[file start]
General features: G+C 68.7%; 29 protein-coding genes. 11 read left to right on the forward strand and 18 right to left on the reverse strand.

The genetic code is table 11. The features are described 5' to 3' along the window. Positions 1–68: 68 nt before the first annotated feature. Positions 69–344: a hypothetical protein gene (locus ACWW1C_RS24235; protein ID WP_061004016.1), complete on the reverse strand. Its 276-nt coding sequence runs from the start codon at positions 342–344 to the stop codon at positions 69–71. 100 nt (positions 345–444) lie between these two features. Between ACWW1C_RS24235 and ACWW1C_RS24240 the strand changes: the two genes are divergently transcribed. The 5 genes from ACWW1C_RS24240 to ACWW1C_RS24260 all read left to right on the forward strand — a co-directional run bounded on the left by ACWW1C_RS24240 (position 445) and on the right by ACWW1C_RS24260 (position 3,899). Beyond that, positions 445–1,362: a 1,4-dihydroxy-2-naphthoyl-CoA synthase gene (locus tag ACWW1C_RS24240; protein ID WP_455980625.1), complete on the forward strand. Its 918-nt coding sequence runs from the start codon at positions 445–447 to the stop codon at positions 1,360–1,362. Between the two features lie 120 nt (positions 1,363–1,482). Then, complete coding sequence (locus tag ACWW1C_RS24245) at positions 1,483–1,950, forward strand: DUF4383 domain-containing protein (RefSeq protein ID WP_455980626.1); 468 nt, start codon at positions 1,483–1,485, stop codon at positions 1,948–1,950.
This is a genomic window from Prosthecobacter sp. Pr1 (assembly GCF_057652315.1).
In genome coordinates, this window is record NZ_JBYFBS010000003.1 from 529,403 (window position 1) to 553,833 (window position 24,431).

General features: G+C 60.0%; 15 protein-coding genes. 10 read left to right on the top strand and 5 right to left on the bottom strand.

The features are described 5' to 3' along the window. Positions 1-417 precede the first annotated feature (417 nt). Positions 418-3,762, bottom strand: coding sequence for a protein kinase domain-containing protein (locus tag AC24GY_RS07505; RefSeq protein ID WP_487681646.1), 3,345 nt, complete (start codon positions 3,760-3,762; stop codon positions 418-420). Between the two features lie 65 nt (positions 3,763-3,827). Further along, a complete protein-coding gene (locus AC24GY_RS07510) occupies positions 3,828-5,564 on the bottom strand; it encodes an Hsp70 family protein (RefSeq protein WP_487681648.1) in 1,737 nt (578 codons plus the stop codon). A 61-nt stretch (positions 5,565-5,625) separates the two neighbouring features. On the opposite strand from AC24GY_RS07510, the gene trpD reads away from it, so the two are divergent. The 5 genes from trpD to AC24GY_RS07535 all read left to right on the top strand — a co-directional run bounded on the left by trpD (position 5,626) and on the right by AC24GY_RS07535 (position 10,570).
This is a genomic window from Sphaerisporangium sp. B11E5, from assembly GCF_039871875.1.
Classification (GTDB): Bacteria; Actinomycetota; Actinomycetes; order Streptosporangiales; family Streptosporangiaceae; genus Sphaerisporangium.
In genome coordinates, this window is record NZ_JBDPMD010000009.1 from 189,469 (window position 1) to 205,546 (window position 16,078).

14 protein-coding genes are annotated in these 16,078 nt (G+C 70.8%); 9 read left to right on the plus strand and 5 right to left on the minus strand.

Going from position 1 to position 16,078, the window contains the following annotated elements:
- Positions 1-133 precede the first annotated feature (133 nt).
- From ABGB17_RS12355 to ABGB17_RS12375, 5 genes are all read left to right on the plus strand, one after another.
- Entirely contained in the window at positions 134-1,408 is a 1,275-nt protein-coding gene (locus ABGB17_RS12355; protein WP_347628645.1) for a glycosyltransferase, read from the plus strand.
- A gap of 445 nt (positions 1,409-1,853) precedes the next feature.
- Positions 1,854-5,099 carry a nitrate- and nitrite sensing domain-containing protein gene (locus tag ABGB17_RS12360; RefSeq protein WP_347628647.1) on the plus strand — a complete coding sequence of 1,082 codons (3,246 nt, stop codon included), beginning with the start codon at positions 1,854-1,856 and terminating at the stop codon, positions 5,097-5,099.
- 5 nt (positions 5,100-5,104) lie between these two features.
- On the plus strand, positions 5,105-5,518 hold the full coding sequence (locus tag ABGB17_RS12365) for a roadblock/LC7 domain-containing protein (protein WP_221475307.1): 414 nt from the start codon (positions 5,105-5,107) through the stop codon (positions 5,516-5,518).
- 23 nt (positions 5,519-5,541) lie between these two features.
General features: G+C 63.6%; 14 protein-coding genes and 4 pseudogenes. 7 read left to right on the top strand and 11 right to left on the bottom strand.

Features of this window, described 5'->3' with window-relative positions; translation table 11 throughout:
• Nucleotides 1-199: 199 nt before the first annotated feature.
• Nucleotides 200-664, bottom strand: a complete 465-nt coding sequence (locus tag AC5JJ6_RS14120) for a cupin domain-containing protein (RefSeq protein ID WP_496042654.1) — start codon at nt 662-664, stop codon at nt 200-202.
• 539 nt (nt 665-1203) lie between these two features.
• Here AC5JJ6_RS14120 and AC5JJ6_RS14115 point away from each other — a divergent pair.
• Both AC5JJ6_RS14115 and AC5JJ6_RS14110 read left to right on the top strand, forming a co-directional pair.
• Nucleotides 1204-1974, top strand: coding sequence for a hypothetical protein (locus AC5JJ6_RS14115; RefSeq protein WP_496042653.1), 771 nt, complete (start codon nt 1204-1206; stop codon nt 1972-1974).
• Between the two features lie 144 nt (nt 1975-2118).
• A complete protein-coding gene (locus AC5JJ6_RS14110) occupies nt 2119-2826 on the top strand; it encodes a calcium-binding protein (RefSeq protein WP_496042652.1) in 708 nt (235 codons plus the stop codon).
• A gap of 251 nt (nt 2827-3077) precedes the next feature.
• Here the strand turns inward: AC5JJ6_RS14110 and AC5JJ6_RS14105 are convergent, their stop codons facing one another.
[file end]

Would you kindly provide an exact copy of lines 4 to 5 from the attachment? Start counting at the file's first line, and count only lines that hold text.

In genome coordinates, this window is record NZ_JBYFBS010000003.1 from 529,403 (window position 1) to 553,833 (window position 24,431).

General features: G+C 60.0%; 15 protein-coding genes. 10 read left to right on the top strand and 5 right to left on the bottom strand.